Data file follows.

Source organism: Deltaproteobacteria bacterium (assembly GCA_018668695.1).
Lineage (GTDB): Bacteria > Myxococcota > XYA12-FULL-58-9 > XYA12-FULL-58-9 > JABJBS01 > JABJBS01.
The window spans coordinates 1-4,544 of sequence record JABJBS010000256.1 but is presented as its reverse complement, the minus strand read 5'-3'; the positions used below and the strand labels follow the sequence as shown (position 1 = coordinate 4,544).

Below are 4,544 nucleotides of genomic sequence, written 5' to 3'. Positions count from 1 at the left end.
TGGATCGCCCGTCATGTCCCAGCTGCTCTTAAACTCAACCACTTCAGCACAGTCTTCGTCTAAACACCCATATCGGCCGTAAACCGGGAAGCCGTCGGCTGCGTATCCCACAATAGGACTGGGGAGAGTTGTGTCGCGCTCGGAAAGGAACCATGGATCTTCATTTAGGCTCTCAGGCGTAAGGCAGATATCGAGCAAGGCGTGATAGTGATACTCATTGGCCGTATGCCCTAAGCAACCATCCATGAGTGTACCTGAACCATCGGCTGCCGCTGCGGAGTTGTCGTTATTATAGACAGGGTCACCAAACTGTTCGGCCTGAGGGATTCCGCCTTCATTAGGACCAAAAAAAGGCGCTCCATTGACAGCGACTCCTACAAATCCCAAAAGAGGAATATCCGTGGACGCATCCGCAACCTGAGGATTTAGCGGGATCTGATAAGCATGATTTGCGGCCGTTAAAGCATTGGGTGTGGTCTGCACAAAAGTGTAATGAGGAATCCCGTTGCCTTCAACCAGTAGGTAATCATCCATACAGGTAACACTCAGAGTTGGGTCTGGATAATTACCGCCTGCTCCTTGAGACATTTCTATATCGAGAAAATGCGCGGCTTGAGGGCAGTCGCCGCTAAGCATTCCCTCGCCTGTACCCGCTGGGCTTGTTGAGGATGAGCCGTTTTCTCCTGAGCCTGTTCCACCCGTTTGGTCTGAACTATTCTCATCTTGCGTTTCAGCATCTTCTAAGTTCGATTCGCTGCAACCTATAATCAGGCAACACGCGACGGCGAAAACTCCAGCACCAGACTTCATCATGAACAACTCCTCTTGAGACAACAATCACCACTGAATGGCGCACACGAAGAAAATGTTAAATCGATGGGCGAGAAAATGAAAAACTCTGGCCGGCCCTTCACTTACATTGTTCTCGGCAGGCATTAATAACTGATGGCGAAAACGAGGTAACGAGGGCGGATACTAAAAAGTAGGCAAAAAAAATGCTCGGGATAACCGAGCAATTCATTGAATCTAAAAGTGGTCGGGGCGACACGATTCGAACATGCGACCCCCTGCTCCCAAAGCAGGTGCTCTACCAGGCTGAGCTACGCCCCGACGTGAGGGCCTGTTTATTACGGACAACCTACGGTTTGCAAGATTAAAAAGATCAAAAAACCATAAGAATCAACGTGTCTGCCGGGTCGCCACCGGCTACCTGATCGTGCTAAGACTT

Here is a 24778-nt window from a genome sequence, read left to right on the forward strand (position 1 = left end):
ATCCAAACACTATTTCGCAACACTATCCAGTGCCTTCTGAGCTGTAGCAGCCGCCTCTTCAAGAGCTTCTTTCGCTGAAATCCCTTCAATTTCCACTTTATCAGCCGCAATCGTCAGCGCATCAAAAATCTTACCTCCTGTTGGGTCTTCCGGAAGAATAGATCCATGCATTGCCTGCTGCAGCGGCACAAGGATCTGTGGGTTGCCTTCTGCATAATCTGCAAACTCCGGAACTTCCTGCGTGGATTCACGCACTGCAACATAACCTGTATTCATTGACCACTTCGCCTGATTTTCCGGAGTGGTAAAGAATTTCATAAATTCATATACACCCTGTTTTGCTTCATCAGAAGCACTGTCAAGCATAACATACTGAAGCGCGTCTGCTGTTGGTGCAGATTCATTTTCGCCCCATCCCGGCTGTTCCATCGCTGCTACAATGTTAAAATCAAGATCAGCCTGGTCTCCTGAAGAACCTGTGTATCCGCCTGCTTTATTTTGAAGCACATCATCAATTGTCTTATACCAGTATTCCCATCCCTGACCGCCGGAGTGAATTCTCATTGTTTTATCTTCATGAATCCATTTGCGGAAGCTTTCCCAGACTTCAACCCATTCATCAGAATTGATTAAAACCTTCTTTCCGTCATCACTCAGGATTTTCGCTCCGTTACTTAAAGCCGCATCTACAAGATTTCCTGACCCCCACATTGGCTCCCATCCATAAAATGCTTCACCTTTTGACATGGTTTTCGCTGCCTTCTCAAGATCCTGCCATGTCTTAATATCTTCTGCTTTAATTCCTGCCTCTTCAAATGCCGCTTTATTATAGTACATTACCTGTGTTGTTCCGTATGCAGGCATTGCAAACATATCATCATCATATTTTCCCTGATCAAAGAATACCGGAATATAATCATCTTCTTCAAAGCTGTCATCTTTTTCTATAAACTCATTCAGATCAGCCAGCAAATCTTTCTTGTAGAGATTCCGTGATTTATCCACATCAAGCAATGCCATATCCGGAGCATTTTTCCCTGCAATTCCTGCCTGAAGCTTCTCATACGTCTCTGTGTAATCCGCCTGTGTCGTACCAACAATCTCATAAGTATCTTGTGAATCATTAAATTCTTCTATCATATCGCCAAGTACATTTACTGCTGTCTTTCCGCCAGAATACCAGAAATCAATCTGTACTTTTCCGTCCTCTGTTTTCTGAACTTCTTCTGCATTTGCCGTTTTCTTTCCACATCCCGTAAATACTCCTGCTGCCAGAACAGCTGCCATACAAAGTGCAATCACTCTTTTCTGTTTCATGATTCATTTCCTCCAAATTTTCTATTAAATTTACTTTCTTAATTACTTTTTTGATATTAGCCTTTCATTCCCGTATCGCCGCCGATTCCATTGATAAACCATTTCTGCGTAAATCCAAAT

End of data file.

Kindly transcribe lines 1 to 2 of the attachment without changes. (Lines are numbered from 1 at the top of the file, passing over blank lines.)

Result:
Source organism: Deltaproteobacteria bacterium (assembly GCA_018668695.1).
Lineage (GTDB): Bacteria > Myxococcota > XYA12-FULL-58-9 > XYA12-FULL-58-9 > JABJBS01 > JABJBS01.